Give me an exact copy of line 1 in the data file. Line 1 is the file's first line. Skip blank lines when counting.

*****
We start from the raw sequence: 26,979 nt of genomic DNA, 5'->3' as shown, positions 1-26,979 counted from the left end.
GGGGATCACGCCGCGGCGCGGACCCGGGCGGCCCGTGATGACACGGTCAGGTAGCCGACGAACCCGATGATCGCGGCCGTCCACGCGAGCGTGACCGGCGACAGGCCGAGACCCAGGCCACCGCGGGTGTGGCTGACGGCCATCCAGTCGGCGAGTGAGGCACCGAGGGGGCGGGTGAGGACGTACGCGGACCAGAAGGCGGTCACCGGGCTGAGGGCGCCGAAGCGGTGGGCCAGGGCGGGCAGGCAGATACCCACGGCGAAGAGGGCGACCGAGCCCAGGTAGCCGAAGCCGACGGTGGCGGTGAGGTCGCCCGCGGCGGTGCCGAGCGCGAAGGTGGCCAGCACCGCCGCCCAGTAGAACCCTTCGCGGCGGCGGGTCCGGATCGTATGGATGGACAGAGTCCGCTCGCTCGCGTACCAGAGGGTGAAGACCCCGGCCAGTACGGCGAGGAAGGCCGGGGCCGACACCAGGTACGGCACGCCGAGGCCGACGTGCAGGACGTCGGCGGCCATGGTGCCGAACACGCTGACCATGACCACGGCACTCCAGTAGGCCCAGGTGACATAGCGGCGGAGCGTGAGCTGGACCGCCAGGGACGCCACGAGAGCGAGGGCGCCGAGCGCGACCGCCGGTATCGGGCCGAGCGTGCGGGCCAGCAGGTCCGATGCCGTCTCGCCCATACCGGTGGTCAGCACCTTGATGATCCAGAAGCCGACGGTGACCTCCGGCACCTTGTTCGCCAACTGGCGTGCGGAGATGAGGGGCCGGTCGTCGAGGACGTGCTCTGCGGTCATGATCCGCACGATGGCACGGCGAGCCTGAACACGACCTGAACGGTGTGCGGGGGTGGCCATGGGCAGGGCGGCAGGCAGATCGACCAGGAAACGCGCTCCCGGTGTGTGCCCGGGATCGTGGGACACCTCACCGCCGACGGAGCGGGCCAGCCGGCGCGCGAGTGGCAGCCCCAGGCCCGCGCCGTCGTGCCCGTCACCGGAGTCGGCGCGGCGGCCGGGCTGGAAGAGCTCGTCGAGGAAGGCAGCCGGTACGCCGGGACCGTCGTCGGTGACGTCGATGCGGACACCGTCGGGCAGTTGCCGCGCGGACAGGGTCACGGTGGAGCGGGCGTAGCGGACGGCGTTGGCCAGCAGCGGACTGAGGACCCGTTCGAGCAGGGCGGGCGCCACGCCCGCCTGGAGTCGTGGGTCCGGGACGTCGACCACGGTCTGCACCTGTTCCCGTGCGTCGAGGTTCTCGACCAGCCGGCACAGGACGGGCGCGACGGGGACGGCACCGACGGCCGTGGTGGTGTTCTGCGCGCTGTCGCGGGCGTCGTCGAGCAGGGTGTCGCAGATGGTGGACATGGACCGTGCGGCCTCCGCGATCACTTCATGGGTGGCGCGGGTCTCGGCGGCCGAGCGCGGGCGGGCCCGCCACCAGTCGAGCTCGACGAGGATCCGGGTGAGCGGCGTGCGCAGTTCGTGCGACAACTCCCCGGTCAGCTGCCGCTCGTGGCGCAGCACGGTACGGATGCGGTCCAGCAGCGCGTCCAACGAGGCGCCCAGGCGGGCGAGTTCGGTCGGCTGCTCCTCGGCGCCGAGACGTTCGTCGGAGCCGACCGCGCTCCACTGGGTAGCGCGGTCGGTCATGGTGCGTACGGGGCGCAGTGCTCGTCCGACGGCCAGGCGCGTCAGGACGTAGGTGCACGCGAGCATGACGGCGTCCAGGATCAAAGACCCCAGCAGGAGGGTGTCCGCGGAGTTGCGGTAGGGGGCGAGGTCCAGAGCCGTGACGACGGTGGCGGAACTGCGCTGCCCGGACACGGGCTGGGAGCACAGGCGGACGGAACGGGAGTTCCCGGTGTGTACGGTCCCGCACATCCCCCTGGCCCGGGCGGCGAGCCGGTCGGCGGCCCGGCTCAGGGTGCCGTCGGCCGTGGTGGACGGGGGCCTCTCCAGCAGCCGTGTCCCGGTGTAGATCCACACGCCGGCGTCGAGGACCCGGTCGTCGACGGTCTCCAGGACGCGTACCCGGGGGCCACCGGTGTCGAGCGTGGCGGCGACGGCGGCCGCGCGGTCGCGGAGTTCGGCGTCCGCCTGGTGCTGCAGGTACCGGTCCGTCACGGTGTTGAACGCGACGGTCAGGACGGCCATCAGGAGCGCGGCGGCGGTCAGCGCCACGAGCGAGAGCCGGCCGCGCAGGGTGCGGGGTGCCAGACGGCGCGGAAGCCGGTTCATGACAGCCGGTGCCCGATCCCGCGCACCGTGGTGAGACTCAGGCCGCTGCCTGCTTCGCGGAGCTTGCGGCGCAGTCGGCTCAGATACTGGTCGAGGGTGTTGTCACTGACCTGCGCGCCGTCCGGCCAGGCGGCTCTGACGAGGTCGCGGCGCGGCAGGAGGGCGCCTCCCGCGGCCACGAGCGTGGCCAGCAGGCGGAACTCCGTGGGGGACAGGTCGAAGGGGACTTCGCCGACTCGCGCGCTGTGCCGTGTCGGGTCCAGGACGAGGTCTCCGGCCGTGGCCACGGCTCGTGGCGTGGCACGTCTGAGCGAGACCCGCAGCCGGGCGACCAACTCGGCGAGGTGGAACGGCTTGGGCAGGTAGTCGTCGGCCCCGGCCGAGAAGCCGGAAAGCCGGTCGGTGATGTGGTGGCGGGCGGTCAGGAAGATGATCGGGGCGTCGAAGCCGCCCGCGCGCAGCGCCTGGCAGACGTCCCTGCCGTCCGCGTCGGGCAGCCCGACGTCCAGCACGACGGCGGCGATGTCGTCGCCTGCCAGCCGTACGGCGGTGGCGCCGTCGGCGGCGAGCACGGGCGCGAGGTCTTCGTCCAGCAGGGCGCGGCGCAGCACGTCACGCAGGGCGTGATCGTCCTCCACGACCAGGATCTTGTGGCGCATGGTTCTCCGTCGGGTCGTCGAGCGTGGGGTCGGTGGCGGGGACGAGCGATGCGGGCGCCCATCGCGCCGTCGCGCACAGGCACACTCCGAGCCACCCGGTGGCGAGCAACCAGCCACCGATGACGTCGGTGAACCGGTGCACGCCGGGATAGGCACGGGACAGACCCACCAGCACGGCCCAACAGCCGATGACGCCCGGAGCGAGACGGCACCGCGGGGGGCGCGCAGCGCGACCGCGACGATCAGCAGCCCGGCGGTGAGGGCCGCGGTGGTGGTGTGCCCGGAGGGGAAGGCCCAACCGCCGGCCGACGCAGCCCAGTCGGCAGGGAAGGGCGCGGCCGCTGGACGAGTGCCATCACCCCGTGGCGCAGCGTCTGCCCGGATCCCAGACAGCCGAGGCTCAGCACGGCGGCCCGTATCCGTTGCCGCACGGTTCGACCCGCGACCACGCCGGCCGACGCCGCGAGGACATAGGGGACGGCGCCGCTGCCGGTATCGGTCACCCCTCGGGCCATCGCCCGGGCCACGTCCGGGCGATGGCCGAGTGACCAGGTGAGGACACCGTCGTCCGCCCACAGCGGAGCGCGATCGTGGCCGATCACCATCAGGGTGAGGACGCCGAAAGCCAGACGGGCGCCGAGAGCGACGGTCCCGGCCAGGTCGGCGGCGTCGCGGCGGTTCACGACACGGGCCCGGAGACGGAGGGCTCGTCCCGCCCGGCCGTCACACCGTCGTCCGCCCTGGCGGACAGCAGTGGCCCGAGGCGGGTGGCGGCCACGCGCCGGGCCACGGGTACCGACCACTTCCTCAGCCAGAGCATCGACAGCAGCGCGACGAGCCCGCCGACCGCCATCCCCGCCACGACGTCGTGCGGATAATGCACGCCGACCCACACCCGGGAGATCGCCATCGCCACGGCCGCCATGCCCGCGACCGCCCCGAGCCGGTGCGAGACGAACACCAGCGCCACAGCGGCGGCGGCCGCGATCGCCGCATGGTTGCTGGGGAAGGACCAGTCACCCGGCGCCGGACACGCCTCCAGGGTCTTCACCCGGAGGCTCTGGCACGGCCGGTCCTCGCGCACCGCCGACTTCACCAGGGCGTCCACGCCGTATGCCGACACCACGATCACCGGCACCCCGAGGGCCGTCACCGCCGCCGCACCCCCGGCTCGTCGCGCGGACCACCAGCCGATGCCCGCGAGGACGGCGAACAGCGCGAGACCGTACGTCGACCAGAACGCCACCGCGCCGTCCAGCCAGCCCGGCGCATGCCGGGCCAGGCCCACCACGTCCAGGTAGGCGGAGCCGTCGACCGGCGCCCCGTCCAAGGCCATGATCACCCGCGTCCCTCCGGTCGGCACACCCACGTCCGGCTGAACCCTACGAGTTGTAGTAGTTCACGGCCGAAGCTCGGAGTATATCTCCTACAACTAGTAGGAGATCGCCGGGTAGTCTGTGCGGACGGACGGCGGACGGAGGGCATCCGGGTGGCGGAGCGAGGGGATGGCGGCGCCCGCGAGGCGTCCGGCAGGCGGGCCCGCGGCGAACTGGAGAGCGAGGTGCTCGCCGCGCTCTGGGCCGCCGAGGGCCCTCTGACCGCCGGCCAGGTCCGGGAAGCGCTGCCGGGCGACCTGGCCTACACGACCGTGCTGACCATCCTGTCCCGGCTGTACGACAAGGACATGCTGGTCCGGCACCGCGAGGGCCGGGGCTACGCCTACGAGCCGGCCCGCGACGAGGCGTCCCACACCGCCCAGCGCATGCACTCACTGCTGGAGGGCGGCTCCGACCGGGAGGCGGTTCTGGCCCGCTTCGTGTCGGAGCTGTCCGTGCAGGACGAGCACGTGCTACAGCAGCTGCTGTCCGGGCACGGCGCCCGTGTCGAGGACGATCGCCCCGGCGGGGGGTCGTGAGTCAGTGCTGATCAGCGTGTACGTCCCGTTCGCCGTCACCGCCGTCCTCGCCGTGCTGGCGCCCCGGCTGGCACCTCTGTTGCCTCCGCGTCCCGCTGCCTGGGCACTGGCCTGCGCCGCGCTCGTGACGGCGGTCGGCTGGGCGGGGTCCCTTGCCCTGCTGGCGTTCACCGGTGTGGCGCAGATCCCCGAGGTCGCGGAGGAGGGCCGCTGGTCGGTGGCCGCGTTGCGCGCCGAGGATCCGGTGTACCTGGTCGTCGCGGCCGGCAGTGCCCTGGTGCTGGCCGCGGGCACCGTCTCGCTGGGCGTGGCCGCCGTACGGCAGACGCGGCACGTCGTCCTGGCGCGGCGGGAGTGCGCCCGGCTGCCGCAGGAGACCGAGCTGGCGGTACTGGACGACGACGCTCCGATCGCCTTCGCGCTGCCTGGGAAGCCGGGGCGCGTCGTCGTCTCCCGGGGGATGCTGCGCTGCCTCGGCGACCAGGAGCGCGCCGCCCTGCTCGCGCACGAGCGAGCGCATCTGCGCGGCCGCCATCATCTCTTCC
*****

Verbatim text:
We start from the raw sequence: 26,979 nt of genomic DNA, 5'->3' as shown, positions 1-26,979 counted from the left end.